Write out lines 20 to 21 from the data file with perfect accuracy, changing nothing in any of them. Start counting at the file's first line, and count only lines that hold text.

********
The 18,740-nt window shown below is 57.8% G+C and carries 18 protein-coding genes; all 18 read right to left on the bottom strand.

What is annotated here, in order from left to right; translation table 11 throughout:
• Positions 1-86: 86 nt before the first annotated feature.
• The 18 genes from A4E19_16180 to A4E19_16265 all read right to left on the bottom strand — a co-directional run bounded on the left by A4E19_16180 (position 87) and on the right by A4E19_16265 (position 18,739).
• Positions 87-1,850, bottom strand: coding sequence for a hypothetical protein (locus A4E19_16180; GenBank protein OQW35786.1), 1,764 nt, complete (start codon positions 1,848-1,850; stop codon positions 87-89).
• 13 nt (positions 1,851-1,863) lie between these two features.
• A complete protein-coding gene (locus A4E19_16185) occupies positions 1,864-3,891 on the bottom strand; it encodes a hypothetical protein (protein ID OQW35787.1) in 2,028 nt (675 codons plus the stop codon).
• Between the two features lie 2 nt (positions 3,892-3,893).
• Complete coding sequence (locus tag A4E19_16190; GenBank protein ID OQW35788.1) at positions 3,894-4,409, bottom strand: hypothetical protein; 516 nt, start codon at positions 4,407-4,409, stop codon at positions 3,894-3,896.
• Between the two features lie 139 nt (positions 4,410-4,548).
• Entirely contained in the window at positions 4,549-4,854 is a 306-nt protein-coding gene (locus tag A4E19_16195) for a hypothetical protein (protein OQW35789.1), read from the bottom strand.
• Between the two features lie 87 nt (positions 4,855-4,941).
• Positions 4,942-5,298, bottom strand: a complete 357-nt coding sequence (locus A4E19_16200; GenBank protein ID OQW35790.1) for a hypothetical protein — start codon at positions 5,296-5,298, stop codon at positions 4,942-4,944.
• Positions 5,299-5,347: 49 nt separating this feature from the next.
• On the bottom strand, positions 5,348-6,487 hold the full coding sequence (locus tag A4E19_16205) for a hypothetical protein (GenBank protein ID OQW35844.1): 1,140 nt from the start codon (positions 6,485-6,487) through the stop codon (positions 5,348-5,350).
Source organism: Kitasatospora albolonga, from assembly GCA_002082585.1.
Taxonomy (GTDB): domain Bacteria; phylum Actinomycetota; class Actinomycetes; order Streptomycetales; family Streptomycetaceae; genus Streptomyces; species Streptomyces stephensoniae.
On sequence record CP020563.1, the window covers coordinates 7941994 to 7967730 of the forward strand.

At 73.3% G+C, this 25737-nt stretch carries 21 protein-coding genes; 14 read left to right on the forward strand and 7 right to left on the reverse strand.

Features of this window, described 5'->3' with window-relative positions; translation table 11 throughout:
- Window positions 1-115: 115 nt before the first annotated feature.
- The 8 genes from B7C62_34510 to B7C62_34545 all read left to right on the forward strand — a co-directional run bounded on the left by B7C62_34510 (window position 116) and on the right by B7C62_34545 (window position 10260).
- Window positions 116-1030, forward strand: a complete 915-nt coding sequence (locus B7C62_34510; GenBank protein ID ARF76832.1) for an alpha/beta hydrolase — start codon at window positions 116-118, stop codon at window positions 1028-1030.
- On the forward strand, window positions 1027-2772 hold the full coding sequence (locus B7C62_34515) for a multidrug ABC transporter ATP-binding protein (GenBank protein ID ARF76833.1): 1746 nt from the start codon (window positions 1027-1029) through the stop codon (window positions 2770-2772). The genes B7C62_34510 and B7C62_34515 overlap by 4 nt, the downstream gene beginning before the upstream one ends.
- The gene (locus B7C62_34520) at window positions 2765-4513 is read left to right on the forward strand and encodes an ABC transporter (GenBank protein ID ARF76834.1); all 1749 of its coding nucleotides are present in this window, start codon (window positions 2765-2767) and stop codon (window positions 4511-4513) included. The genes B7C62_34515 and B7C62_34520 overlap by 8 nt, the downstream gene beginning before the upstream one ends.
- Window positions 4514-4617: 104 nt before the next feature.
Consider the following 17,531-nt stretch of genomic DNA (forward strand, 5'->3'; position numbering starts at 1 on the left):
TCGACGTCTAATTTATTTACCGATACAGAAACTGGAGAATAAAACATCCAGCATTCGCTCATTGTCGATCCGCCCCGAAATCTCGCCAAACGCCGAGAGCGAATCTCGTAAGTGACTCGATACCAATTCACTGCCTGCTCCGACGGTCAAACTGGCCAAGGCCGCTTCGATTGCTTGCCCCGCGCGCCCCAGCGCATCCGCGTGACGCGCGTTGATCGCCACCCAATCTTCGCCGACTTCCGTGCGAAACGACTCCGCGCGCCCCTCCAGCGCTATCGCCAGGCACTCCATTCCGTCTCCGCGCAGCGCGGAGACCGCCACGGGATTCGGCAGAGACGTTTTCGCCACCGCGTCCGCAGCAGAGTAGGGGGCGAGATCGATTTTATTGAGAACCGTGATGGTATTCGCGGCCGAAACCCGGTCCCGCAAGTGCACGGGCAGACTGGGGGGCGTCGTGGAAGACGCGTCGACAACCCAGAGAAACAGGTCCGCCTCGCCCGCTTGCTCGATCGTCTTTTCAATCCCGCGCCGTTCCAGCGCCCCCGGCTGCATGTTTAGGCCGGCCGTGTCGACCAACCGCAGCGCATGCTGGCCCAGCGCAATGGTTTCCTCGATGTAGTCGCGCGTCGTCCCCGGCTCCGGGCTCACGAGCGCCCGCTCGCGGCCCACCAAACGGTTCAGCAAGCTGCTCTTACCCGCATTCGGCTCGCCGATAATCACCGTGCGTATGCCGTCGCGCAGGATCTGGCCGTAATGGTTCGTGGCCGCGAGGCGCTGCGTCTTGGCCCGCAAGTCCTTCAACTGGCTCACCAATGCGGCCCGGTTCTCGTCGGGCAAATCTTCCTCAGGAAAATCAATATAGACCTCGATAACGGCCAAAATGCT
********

Features of this window, described 5'->3' with window-relative positions; translation table 11 throughout:
- Window positions 1-115: 115 nt before the first annotated feature.